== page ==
The International Multimodal Communication Centre brings together scholars working on multimodal analysis across the University of Oxford and beyond. It serves as a hub for interdisciplinary and inter-regional research, facilitates Knowledge Exchange, develops training materials, and supports teaching activities. It holds a weekly seminar on Wednesdays at 5.30 pm at All Souls College in hybrid mode. At seminar speakers present their research on multimodal topics. The IMCC YouTube Channel hosts the recordings of IMCC seminar talks (2020-2022)

The International Multimodal Communication Centre (IMCC) is based within the Oxford School of Global and Area Studies (OSGA) with support in kind from All Souls College, and works in close collaboration with researchers from the Oxford Internet Institute (OII), the Department of Engineering Science, the Faculty of Linguistics, Philology and Phonetics, and beyond.


What is multimodal analysis?

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Multimodal analysis is the combined analysis of at least two of the following aspects of human communication: verbal, sound, and visual. It is becoming increasingly relevant to researchers and research students from a wide range of social sciences and humanities disciplines as well as mathematical, physical, and life science disciplines.

Most human communication is more than just words: it is multimodal. How are verbal input, visual input and sound input integrated to generate messages and support their understanding? What do intonation, facial expression, gesture and body language add to the message communicated? How do producers use timing, settings, camera movement, etc. to manipulate their television or cinema audiences? How do media outlets frame the same event from different angles by foregrounding certain aspects of multimodal communication? How do people use multimodal cues to direct the reading of a text in a particular way? How do people use images, emoji, and videos to communicate on social media? How do our understanding of mechanisms and underlying goals of multimodal communication inform research in linguistics, psychology, political science, international relations, sociology, media studies, journalism studies, business and economics, cultural and cognitive anthropology, history of art, archaeology, computer science, mathematics, statistics, and engineering science?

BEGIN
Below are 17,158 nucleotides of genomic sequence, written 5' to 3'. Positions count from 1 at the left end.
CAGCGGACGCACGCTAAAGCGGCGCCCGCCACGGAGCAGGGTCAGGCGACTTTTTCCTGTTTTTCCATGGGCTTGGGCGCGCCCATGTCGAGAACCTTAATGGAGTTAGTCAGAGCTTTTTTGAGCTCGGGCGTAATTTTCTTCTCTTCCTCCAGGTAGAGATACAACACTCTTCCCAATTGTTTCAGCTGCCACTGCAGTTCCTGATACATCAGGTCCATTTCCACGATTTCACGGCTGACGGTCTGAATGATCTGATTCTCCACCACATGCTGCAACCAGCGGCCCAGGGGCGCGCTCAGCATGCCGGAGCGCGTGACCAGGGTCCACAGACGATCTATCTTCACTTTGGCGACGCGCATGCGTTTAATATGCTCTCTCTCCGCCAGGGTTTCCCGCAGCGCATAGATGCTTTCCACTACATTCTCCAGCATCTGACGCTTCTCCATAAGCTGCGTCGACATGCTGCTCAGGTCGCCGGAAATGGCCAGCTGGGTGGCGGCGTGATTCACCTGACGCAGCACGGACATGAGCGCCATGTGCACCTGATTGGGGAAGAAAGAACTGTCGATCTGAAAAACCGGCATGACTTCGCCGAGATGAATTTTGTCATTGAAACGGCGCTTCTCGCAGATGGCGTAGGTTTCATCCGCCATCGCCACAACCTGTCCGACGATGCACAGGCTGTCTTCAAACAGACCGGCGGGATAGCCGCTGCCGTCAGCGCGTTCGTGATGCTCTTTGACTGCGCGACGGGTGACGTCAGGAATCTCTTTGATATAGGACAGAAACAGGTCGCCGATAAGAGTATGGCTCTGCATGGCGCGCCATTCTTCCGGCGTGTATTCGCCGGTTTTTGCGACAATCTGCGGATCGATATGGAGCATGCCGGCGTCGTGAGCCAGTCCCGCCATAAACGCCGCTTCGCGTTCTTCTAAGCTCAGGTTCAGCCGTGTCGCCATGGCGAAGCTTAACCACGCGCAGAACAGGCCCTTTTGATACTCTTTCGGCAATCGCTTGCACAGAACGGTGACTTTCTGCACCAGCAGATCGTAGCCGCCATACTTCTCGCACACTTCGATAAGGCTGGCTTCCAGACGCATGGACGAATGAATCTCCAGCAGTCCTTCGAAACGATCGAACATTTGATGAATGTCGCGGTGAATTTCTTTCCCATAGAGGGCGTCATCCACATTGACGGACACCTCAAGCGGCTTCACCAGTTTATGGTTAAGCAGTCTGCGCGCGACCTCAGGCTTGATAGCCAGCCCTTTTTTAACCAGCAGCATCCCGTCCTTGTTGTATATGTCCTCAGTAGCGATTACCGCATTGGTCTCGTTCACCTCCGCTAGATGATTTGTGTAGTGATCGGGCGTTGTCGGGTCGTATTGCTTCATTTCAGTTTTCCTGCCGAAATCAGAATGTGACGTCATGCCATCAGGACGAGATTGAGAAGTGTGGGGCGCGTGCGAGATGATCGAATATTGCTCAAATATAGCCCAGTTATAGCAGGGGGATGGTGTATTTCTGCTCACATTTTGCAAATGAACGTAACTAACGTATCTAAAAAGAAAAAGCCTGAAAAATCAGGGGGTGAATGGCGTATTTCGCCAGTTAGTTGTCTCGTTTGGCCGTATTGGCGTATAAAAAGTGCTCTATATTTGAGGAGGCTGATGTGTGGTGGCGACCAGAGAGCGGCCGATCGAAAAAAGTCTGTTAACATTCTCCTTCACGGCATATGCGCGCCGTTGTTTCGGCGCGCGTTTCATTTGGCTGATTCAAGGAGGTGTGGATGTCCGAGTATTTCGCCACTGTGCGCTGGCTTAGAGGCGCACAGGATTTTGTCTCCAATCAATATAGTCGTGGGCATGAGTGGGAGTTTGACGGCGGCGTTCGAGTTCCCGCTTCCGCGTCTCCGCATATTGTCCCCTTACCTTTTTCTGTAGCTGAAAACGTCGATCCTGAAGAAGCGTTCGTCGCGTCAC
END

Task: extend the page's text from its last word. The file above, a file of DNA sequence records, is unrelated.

There is a need to develop analytical models and methods for multimodal communication and large multimodal communication datasets on which these models/methods can be tested, as well as the combined pipelines of tools suitable for semi-automatic and automatic indexing, annotation, and analysis of such datasets. There is a further need to develop training and build capacity in research methods suitable for multimodal communication, and a need to provide a multimodal research evidence-base for policy and other knowledge exchange (KE) activities.

Image: Bayeux Tapestry (late 11th century): Latin text, "HIC MILITES EXIERUNT DE HASTENGA", "Here the soldiers left Hastings", and image showing a groom gesturing to an armed Norman soldier. Source